Quite simply, the best cultural review in the world
Guarding the boundaries
On the moral consequences of relativism (from "The Dictatorship of Relativism.")
was right!Support The
Since I’ve received no education in philosophy whatever, it is no doubt very rash of me to make a broad generalization concerning the subject, but I shall risk it nonetheless: that in the whole history of philosophy not a single important philosophical problem has ever been solved beyond all possible dispute.
I know that the late Sir Karl Popper claimed to have solved the problem of induction not merely to his own satisfaction, but also to the satisfaction of all rational men; alas, I do not think that all rational men have reciprocated by agreeing with him. Pace Popper, the philosophy of science is not now at an end, any more than is mental, political, or moral philosophy.
Unless I am much mistaken, the metaphysical foundations of aesthetic and moral judgment have not been established with anything like the certainty with which, say, the circulation of the blood has been established. I know that it ...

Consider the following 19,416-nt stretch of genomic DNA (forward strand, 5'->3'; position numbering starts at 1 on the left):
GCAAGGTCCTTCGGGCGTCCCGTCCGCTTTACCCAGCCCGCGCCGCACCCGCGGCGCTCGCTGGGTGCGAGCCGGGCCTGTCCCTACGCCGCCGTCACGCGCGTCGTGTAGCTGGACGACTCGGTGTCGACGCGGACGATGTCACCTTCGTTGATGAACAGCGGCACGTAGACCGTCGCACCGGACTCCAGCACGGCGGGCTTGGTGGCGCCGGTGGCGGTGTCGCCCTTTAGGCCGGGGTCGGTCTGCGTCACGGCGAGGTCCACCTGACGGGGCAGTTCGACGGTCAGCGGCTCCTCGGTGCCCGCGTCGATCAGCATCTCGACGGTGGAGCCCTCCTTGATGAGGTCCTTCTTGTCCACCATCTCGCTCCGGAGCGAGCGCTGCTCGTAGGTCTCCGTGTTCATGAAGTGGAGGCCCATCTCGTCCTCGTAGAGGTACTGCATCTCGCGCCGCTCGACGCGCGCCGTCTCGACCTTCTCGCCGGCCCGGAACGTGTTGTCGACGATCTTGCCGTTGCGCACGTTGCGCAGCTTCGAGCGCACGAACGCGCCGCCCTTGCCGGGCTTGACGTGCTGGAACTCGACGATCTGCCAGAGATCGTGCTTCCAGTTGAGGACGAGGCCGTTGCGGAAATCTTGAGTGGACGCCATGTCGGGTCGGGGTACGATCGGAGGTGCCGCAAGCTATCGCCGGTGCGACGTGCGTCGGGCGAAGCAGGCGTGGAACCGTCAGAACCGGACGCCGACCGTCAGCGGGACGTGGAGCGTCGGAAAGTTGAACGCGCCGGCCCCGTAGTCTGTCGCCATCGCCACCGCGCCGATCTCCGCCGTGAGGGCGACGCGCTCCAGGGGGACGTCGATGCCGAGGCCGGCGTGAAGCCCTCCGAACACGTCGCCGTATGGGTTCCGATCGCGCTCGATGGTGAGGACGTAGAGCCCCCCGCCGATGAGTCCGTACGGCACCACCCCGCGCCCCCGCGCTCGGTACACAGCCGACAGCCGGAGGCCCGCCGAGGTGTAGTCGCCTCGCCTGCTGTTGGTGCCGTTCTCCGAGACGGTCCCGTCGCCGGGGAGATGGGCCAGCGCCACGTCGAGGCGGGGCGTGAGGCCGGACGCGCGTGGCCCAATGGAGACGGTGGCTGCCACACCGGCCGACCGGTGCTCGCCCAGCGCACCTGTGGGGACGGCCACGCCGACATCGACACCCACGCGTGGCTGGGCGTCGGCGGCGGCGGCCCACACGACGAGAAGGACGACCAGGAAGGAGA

This article is available to subscribers and for individual purchase
This article originally appeared in The New Criterion, Volume 27 January 2009, on page 9
Copyright © 2015 The New Criterion | www.newcriterion.comhttp://www.newcriterion.com/articles.cfm/Guarding-the-boundaries-3979
E-mail to friend
Caesar's death was more than the end of an extraordinary life; it was the end of an era.
Ayaan Hirsi Ali's new book argues that the time for a Muslim reformation is now.
A selection from David Pryce-Jones's memoir reveals the literary world, anti-Semitism, and changing politics of twentieth-century Europe.
The Walter Duranty Prize for Journalistic Mendacity
Introduction to The Kennedy Phenomenon
The Kennedy Phenomenon: "Watching the Kennedy Train-Wreck"